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      Distribution and diversity of fish from Seyhan, Ceyhan and Orontes river systems

      Zoosystematics and Evolution

      Pensoft Publishers

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          Abstract

          In this study, the current ichthyofauna of the Seyhan, Ceyhan and Orontes River drainages were presented and actual taxonomic positions of the species were assessed. Sixty-seven species belonging to 32 genera and 17 families of fishes were reported from these river drainages in Turkey and Syria. Acanthobrama centisquama and Tinca tinca could not be observed in the study area and Alburnus sellal and Esox lucius are recorded for the first time respectively in the Lake Gölbaşı (connected to the Ceyhan River) and Seyhan River.

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          Most cited references 17

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          Phylogenetic relationships of the algae scraping cyprinid genus Capoeta (Teleostei: Cyprinidae).

          We reconstructed the matrilineal phylogeny of Asian algae-eating fishes of the genus Capoeta based on complete mitochondrial gene for cytochrome b sequences obtained from 20 species sampled from the majority of the range and 44 species of closely related barbs of the genera Barbus s. str. and Luciobarbus. The results of this study show that Capoeta forms a strongly supported monophyletic subclade nested within the Luciobarbus clade, suggesting that specialized scraping morphology appeared once in the evolutionary history of the genus. We detected three main groups of Capoeta: the Mesopotamian group, which includes three species from the Tigris-Euphrates system and adjacent water bodies, the Anatolian-Iranian group, which has the most diversified structure and encompasses many species distributed throughout Anatolian and Iranian inland waters, and the Aralo-Caspian group, which consists of species distributed in basins of the Caspian and Aral Seas, including many dead-end rivers in Central Asia and Northern Iran. The most probable origination pathway of the genus Capoeta is hypothesized to occur as a result of allopolyploidization. The origin of Capoeta was found around the Langhian-Serravallian boundary according to our molecular clock. The diversification within the genus occurred along Middle Miocene-Late Pliocene periods. Copyright © 2011 Elsevier Inc. All rights reserved.
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            Spatial heterogeneity in the Mediterranean Biodiversity Hotspot affects barcoding accuracy of its freshwater fishes.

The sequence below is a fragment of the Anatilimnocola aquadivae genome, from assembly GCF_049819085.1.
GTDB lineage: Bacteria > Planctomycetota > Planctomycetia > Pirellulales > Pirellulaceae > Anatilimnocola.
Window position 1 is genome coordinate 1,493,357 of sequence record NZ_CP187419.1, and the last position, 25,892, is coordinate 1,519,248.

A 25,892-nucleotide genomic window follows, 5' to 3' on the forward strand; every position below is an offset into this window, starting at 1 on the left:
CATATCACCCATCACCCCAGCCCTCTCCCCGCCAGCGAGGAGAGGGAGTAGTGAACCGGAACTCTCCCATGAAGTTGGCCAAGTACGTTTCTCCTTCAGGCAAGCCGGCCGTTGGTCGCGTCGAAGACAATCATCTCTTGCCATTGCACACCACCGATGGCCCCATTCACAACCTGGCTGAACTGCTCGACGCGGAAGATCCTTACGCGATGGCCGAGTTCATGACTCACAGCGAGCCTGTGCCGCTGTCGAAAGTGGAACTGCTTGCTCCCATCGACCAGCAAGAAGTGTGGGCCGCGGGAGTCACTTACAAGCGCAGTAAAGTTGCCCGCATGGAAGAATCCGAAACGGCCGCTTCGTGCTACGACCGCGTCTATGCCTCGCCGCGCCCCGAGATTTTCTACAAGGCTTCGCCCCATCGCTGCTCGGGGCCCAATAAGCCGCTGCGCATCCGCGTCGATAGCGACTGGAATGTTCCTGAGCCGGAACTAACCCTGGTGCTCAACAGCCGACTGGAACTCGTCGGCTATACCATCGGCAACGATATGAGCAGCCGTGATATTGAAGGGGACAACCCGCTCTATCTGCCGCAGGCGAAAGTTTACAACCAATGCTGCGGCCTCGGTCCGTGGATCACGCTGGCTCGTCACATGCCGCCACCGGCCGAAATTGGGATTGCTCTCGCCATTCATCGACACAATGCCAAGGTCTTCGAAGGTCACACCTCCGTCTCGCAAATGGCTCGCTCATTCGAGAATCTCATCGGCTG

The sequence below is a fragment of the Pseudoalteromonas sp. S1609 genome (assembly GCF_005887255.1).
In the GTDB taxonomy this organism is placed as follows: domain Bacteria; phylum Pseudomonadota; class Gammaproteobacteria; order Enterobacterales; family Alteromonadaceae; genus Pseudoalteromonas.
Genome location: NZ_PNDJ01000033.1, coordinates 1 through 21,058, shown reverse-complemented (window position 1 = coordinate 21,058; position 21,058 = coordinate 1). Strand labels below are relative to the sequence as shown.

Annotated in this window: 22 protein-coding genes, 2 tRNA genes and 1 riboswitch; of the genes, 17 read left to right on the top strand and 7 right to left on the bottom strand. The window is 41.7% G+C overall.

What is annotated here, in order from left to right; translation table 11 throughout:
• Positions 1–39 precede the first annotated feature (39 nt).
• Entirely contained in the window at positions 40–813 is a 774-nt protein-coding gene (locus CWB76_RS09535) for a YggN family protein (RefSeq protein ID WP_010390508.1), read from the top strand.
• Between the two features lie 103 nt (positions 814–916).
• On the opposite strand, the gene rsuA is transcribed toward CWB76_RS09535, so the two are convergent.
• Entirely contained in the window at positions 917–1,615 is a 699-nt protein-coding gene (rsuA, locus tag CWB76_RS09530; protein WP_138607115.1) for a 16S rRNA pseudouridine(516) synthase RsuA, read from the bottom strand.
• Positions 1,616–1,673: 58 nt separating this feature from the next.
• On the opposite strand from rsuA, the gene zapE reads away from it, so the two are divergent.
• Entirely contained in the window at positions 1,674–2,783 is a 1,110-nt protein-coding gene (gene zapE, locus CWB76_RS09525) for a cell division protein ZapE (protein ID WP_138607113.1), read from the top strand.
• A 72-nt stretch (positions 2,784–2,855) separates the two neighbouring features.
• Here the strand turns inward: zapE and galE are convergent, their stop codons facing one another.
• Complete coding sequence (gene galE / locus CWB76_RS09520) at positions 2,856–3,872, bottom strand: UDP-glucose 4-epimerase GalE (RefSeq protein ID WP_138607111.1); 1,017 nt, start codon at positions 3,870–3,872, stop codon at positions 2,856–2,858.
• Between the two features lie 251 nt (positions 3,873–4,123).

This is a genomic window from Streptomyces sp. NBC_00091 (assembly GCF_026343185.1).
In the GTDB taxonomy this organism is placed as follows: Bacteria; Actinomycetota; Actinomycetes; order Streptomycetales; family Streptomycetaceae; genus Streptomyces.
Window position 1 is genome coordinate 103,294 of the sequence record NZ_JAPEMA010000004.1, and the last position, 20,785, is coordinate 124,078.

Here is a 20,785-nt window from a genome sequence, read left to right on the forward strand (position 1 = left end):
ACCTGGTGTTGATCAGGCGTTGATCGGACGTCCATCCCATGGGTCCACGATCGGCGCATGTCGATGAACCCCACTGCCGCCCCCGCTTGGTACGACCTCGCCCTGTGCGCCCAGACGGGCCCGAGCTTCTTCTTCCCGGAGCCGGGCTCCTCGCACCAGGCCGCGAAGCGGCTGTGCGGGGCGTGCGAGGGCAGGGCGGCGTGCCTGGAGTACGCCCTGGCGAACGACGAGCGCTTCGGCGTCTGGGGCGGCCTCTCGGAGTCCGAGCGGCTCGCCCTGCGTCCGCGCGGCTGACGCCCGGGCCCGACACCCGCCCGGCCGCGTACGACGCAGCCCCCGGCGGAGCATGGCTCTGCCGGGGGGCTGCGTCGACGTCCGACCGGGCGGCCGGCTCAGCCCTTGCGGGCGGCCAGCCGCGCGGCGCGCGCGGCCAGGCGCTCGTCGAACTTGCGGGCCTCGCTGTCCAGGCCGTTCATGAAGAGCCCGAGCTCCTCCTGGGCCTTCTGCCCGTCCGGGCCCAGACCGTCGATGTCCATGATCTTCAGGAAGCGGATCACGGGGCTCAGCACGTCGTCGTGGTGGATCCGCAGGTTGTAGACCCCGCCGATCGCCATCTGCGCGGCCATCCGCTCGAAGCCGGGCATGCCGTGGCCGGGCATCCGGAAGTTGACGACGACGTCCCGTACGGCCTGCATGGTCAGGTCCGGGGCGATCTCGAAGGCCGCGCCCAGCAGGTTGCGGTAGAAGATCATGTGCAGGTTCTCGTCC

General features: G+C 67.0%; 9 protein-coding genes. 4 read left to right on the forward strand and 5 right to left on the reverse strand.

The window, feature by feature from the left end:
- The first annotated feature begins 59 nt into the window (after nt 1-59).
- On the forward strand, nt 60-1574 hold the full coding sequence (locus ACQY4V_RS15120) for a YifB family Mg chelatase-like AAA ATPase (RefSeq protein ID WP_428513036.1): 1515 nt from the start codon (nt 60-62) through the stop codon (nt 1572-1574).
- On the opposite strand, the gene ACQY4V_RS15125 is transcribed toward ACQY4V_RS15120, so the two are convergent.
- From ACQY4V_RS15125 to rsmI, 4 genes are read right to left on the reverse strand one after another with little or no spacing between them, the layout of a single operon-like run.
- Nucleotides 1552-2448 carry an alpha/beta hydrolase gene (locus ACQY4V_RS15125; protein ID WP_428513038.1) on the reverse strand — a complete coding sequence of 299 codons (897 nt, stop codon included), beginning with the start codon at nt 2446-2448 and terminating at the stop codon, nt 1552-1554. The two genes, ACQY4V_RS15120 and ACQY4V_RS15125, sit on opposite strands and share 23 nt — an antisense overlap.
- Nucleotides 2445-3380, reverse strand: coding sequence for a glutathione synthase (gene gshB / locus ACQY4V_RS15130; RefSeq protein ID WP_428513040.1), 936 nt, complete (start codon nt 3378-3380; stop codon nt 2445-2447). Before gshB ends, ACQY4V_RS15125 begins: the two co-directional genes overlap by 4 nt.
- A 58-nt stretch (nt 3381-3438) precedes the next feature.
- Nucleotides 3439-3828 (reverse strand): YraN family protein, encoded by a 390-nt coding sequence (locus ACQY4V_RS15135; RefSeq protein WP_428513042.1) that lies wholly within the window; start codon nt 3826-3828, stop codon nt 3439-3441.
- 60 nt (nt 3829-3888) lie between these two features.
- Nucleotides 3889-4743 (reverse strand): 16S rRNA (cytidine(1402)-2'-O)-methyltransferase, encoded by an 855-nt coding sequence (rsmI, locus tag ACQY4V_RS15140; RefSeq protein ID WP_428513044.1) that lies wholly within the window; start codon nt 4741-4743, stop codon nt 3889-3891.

Incomplete knowledge of biodiversity remains a stumbling block for conservation planning and even occurs within globally important Biodiversity Hotspots (BH). Although technical advances have boosted the power of molecular biodiversity assessments, the link between DNA sequences and species and the analytics to discriminate entities remain crucial. Here, we present an analysis of the first DNA barcode library for the freshwater fish fauna of the Mediterranean BH (526 spp.), with virtually complete species coverage (498 spp., 98% extant species). In order to build an identification system supporting conservation, we compared species determination by taxonomists to multiple clustering analyses of DNA barcodes for 3165 specimens. The congruence of barcode clusters with morphological determination was strongly dependent on the method of cluster delineation, but was highest with the general mixed Yule-coalescent (GMYC) model-based approach (83% of all species recovered as GMYC entity). Overall, genetic morphological discontinuities suggest the existence of up to 64 previously unrecognized candidate species. We found reduced identification accuracy when using the entire DNA-barcode database, compared with analyses on databases for individual river catchments. This scale effect has important implications for barcoding assessments and suggests that fairly simple identification pipelines provide sufficient resolution in local applications. We calculated Evolutionarily Distinct and Globally Endangered scores in order to identify candidate species for conservation priority and argue that the evolutionary content of barcode data can be used to detect priority species for future IUCN assessments. We show that large-scale barcoding inventories of complex biotas are feasible and contribute directly to the evaluation of conservation priorities. © 2014 John Wiley & Sons Ltd.
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              Salmo tigridis, a new species of trout from the Tigris River, Turkey (Teleostei: Salmonidae)

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                Author and article information

                Contributors
                (View ORCID Profile)
                Journal
                Zoosystematics and Evolution
                ZSE
                Pensoft Publishers
                1860-0743
                1435-1935
                November 19 2020
                November 19 2020
                : 96
                : 2
                : 747-767
                Article
                10.3897/zse.96.55837
                © 2020

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